Uncorked with TGHG Wine Director Eric Larkee: #dialasomm

Do you know your wine's better half?

Do you know your wine’s better half?

When our intrepid Brand Director Jackie Sayet finds herself off-site and stumpified and flummoxed by either too many incredible wines or stymied by a dearth she will reach out to me via Instagram, Twitter or old-fashioned text message for assistance.  This number will remain private, however, as the can of social worms I have opened will inevitably squirm, to Jackie’s delight!  Recently while digging through a cooler at a South Miami retail shop she sent a picture of a fairly random selection of labels I didn’t know. My reply was simply for her to rotate all the bottles around and shoot the backs. After receiving the auxiliary information I picked her a bottle to suit her taste and the evening’s motivation.

I’m a bit hazy on the exact details of Jackie’s line of questioning in regard to my request for the back labels but I wanted to know who imported each wine. In classic Jackie vinoenthusiasm she loved the revelation that knowing or trusting an importer could make a wine buying decision easier.[1] In classic Sommelier think it struck me as odd that this was not a common sense thought but I quickly checked myself and thought back to when and where I learned this technique. I was a server/bartender at Savoy in Manhattan’s SoHo about a decade ago and was starting to find wine more interesting. I asked our GM and wine buyer, Gil Avital, how I should go about learning more. His advice was essentially, “Drink more, but drink with focus.” We were able to purchase wine directly from the restaurant, and I had been making a solid habit of this. He told me to go look at the backs of the bottles I had liked and to buy more wine from those importers.

The first bottle of wine I grabbed had the name Neal Rosenthal on the back. The second also was Neal Rosenthal. The third, well, you get the picture. I drank a lot of Rosenthal wines before moving on to Louis/Dressner, Skurnik and Theise. These importers have long influenced by taste in wine and have strong representation on our wine lists. The style of these importers (traditional production, food-friendly, normal alcohol levels, and an absence of heavy new wood usage) isn’t the top choice for everyone, that’s cool; there is an importer for you.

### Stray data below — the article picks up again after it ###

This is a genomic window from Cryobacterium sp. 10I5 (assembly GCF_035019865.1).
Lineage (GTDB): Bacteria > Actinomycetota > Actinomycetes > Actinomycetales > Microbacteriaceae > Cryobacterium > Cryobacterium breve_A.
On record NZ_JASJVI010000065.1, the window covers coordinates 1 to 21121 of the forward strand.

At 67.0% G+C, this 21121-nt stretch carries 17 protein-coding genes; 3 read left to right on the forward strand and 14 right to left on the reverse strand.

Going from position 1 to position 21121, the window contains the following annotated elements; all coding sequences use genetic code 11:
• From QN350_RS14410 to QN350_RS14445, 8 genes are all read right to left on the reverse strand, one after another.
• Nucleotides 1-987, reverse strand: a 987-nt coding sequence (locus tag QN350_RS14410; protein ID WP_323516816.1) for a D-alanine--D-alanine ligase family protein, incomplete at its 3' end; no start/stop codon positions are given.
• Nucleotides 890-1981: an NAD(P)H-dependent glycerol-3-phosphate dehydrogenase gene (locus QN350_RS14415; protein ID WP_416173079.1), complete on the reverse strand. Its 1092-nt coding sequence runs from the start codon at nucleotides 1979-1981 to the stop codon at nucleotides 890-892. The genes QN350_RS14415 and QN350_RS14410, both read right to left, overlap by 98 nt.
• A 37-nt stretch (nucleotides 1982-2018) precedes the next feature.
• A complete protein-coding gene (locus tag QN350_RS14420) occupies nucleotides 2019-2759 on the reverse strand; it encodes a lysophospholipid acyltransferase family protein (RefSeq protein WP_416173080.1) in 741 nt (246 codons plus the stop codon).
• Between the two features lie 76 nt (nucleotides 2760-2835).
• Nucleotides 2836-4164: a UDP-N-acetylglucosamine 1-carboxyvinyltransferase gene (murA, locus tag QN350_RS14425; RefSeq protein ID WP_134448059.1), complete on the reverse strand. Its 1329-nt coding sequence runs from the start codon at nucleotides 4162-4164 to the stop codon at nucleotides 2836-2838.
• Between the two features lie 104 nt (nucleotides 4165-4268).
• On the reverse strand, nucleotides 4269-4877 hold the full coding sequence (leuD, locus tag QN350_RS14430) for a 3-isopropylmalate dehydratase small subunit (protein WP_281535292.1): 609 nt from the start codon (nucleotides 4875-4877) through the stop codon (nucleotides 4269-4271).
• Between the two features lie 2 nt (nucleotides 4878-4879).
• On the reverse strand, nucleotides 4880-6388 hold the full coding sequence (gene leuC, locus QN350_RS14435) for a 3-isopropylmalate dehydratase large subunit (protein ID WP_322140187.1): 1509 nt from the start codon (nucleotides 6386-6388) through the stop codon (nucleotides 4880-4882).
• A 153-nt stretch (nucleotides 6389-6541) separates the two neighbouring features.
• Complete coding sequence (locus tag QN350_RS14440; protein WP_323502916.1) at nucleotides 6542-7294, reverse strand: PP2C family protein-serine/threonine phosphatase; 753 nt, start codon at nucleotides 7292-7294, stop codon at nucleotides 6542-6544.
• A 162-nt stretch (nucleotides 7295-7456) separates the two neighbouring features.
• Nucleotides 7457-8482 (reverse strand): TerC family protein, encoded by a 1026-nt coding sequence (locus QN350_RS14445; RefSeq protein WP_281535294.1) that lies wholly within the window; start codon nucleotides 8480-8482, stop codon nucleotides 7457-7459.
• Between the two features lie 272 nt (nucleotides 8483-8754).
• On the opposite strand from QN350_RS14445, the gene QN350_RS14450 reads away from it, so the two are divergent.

I highly encourage anyone who is looking to explore a wine region to do it though the palates of a few importers. Want to explore Italy? Like to drink Sangiovese? Go buy five different Rosso di Montalcino from different importers (you might have to go to more than one wine shop!), get a sense of whose you like, at a price point you like and buy more wines from other regions the importer represents. As an added immersion buy an importer’s book if they’ve written one, Rosenthal has and another favorite Kermit Lynch penned a wine-geek must read.

In a counter to my own point, I don’t want you to fall into a false negative fallacy. Just because a wine isn’t with an importer you know you like doesn’t mean that the wine isn’t any good. The original argument is about risk aversion and/or knowledge acquisition. I guess as a recommending point I knew that I wasn’t going to give Jackie the green light if I knew I didn’t like the importers style or rather if I knew that the importer had such a range of style that I knew that I couldn’t trust what there would be in the bottle. With importers that have a focused raison d’être such a view point, I can buy with a much better expectation of bottle representation without further consultation.

I actually took this advice of my own the other night.  As I scanned the small list at a restaurant my wife said, “You don’t like the list, your face hasn’t lit up.” It wasn’t so much that I didn’t like the list but rather that there was only one wine I wanted to drink with the food we chose and while good, I knew it well and wanted to have a new experience. Well, the wine was 86’d but we were offered another selection, I asked to see the bottle and promptly spun the bottle around and saw a familiar name, Banville & Jones. In my experience their style has a large range but the wines are solid. The wine was delicious and will be appearing on a wine list somewhere soon.


[1] There have been numerous blog posts on this topic, a quick Google search returned these 4 examples. The solution does get a bit oversimplified in the Bon Appetit article. The Slate article has a nice little printable pocket reference card but it is from 2009…

http://gothamist.com/2007/11/27/more_than_a_mid.php

http://www.slate.com/articles/life/drink/2009/05/never_buy_a_bad_bottle_of_wine_again.html

http://www.bonappetit.com/blogsandforums/blogs/bafoodist/2009/10/a-foolproof-way-for-choosing-w.html

http://www.manoavino.com/2012/04/choosing-wine-find-an-importer-who-you-can-trust-like-vintus-wines.html

 

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